The modern Internet is millions of networks containing billions of hosts. The hosts are computers — small personal computers, big enterprise-size computers, and embedded computers. Digital cameras, MP3 players, and car electronics contain computers, but they are not usually hosts on the Internet. With the rise of IPv6, that will change. New devices will be hosts on the Internet. The Internet of Things is coming.
I recently spoke to Ron Vetter of the IEEE Computer Society. Here's how he puts it: "The ‘Internet of Things' has to do with the large number of devices (things) that are currently or will be shortly connected to the Internet. The proliferation of smart sensors will greatly increase the number of things connected as well as the kind of information and control that will be available. For example, think about what happens when we connect most of our home appliances, HVAC controls, entertainment devices, etc. to the Internet. The quantity of information will explode, as will concerns for privacy and security."
Vetter is referring to sensors of all shapes and sizes, from anemometers to watt meters (no, there are no sensors starting with Z), which will continuously produce oceans of data. Home automation will finally leave the land of geeks and enter the mainstream, when all of these "things" go online.
"Advances and standardization in computer networking and low cost hardware have contributed to moving machine-to-machine communication forward," said Vetter.
The Internet of Things will talk to us, but they will spend more time talking to each other. These M2M (Machine to Machine) communications will happen wirelessly. Many people rely on M2M communications by using a Bluetooth headset, making a payment with their mobile phone or - for the early adopters with money to burn - subscribing to a 4G network.
The technology required to power the Internet of Things is already here, but some of it needs improvement. Networking devices are already here — no office is complete without a network containing printers, wi-fi routers, and mobile phones. The networking protocol IPv6 is already here, with its trillions of addresses ready for use, although it is only sparsely deployed so far. Low cost production, antenna design, and battery life could do with improvement. Privacy controls, green technology, and Thing management will need a lot of work.
Centralization and distribution
The Internet of Things will lead to de-centralization. It could lead to the end of cloud computing.
As innovation brings sweeping reform, the computer world swings from one model to another. Anyone who has worked in an enterprise for a few years has seen a couple of re-organizations. They know how work is merged and centralized one year, then split and distributed a couple years later, and then it's back to merging and centralizing.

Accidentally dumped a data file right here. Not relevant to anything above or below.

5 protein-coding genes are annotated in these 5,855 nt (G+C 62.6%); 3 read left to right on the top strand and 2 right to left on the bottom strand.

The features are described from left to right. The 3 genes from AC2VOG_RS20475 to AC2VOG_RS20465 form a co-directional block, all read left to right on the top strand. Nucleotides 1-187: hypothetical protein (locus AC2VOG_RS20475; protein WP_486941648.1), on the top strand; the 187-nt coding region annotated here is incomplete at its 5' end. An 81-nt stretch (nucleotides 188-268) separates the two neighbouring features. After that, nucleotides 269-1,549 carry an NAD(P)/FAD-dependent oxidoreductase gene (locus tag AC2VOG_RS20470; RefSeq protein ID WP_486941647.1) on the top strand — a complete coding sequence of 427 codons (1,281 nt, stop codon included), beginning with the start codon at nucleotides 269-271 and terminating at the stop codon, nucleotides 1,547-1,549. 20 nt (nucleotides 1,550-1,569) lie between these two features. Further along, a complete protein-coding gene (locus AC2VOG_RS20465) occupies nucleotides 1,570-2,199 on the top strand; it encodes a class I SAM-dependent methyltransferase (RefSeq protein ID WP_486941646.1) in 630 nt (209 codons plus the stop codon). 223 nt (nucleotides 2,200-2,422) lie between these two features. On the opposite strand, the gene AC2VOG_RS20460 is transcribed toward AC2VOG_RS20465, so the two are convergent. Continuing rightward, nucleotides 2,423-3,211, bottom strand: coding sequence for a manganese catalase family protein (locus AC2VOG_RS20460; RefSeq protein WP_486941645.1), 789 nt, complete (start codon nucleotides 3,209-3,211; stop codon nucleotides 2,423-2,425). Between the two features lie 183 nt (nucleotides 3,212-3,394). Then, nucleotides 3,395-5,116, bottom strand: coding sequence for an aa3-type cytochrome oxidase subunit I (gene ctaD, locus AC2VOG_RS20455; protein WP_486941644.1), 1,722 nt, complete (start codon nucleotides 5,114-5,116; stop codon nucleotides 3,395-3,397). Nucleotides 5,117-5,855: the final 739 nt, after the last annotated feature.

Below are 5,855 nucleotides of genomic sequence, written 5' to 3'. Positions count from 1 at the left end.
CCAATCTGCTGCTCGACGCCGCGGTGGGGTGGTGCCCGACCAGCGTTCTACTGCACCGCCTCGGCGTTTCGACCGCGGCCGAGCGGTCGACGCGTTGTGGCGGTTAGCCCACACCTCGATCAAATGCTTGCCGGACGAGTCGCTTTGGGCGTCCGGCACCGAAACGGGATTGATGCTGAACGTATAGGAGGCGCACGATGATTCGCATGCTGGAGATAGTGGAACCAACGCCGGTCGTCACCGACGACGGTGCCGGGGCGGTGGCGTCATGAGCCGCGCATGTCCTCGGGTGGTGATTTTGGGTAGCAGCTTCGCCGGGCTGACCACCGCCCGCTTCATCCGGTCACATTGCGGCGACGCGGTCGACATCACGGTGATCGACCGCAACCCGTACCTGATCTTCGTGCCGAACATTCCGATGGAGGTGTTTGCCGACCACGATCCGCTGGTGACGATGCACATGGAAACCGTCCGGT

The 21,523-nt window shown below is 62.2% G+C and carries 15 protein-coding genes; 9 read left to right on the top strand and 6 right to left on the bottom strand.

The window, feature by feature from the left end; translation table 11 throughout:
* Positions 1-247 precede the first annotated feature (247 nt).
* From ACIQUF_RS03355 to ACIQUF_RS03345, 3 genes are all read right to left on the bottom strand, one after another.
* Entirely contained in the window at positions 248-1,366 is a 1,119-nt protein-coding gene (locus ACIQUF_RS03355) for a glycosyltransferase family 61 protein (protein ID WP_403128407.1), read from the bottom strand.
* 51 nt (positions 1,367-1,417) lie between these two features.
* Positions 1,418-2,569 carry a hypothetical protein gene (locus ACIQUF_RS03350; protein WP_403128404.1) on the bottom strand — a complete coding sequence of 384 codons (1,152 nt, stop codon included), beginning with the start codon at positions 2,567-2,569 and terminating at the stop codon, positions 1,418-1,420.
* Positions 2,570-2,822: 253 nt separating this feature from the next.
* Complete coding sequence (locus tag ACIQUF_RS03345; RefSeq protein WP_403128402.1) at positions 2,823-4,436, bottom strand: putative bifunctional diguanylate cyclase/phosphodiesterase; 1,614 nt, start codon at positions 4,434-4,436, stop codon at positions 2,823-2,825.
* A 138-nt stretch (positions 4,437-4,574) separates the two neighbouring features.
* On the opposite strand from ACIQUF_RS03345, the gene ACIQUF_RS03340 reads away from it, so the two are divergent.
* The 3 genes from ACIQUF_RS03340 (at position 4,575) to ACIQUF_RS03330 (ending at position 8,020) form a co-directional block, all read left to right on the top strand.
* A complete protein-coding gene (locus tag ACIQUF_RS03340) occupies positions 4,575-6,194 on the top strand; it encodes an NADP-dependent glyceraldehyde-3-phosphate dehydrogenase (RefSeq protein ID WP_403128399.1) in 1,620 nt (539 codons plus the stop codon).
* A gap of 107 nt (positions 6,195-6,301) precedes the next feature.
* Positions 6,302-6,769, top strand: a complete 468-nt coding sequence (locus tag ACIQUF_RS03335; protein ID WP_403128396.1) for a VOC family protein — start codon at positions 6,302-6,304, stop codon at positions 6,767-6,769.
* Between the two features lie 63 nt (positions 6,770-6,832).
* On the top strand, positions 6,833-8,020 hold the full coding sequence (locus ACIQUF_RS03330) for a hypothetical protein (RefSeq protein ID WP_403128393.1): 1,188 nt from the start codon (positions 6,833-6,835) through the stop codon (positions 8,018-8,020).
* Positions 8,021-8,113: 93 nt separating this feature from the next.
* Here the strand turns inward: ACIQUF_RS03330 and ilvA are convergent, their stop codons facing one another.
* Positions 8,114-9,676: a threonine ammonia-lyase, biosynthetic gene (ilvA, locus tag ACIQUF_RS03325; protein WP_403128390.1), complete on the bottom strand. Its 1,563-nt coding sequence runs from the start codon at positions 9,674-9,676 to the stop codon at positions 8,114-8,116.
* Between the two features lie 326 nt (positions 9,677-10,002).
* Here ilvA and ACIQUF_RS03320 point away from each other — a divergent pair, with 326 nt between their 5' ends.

Way back in the 1950s, the installed computer base was thousands of room-size machines, scattered around the world's public institutions and public enterprises. The work of each organization was centralized, because it had to be. No-one had invented distributed computing yet.
The 1980s brought personal computers to the general public. A new software market appeared, distributing computing power to individuals. Mainframes and dumb terminals were replaced with clever desktop machines.
The current trend is centralization - replacing the local computer room with remote cloud services. The clever desktop machine is being replaced with the mobile device - the modern equivalent of the dumb terminal.
The future is another wave of distribution. When everything in the Internet of Things talks to everything else, where will the center be?
Utopia or dystopia
As we build the Internet of Things in the coming years, new types of work and even new industries will spring up that don't currently exist. Who will make all the Things? What will stop hackers switching the lights on and off in a million homes? When the Internet of Things is producing its ocean of data, where can we store it? And how do we use it?
There will be moral questions to answer in addition to the technical build. Will our lives get better, when the Internet of Things brings us unprecedented insights into the workings of the world? Or will it strip away the remains of our privacy, reporting everything we do to others? Getting it right will require a more holistic approach from the IT industry.
The momentum of the Internet of Things is now building. The Internet changed our lives, and the Internet of Things will change us again.
Nick Hardiman builds and maintains the infrastructure required to run Internet services. Nick deals with the lower layers of the Internet - the machines, networks, operating systems, and applications. Nick's job stops there, and he hands over to the designers and developers who build the top layer that customers use.